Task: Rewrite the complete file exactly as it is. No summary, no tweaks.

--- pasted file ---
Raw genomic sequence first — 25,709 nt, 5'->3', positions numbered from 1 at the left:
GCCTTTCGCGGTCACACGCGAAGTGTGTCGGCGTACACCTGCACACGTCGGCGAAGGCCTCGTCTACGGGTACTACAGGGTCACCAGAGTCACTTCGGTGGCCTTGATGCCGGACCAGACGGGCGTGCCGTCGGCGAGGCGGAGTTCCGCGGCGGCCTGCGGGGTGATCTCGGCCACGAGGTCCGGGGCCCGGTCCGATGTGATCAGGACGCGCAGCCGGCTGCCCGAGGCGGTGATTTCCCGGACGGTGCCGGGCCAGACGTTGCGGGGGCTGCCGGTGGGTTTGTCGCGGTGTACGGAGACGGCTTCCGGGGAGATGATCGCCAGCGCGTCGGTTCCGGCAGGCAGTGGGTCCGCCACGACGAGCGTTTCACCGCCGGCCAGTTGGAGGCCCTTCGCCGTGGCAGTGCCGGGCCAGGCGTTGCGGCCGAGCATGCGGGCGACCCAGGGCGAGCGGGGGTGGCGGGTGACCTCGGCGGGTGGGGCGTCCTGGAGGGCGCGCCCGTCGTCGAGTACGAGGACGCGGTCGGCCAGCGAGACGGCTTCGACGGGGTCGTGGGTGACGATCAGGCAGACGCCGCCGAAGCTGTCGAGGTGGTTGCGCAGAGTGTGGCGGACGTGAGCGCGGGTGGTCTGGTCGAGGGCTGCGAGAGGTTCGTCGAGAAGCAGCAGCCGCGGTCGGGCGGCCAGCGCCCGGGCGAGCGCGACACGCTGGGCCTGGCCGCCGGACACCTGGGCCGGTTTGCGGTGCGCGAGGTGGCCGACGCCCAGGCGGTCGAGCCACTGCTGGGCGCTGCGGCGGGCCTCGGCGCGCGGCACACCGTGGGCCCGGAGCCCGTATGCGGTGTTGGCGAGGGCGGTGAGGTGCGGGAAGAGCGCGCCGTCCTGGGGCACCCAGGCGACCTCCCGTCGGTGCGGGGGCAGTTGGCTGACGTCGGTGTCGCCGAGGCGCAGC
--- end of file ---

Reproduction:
Raw genomic sequence first — 25,709 nt, 5'->3', positions numbered from 1 at the left:
GCCTTTCGCGGTCACACGCGAAGTGTGTCGGCGTACACCTGCACACGTCGGCGAAGGCCTCGTCTACGGGTACTACAGGGTCACCAGAGTCACTTCGGTGGCCTTGATGCCGGACCAGACGGGCGTGCCGTCGGCGAGGCGGAGTTCCGCGGCGGCCTGCGGGGTGATCTCGGCCACGAGGTCCGGGGCCCGGTCCGATGTGATCAGGACGCGCAGCCGGCTGCCCGAGGCGGTGATTTCCCGGACGGTGCCGGGCCAGACGTTGCGGGGGCTGCCGGTGGGTTTGTCGCGGTGTACGGAGACGGCTTCCGGGGAGATGATCGCCAGCGCGTCGGTTCCGGCAGGCAGTGGGTCCGCCACGACGAGCGTTTCACCGCCGGCCAGTTGGAGGCCCTTCGCCGTGGCAGTGCCGGGCCAGGCGTTGCGGCCGAGCATGCGGGCGACCCAGGGCGAGCGGGGGTGGCGGGTGACCTCGGCGGGTGGGGCGTCCTGGAGGGCGCGCCCGTCGTCGAGTACGAGGACGCGGTCGGCCAGCGAGACGGCTTCGACGGGGTCGTGGGTGACGATCAGGCAGACGCCGCCGAAGCTGTCGAGGTGGTTGCGCAGAGTGTGGCGGACGTGAGCGCGGGTGGTCTGGTCGAGGGCTGCGAGAGGTTCGTCGAGAAGCAGCAGCCGCGGTCGGGCGGCCAGCGCCCGGGCGAGCGCGACACGCTGGGCCTGGCCGCCGGACACCTGGGCCGGTTTGCGGTGCGCGAGGTGGCCGACGCCCAGGCGGTCGAGCCACTGCTGGGCGCTGCGGCGGGCCTCGGCGCGCGGCACACCGTGGGCCCGGAGCCCGTATGCGGTGTTGGCGAGGGCGGTGAGGTGCGGGAAGAGCGCGCCGTCCTGGGGCACCCAGGCGACCTCCCGTCGGTGCGGGGGCAGTTGGCTGACGTCGGTGTCGCCGAGGCGCAGC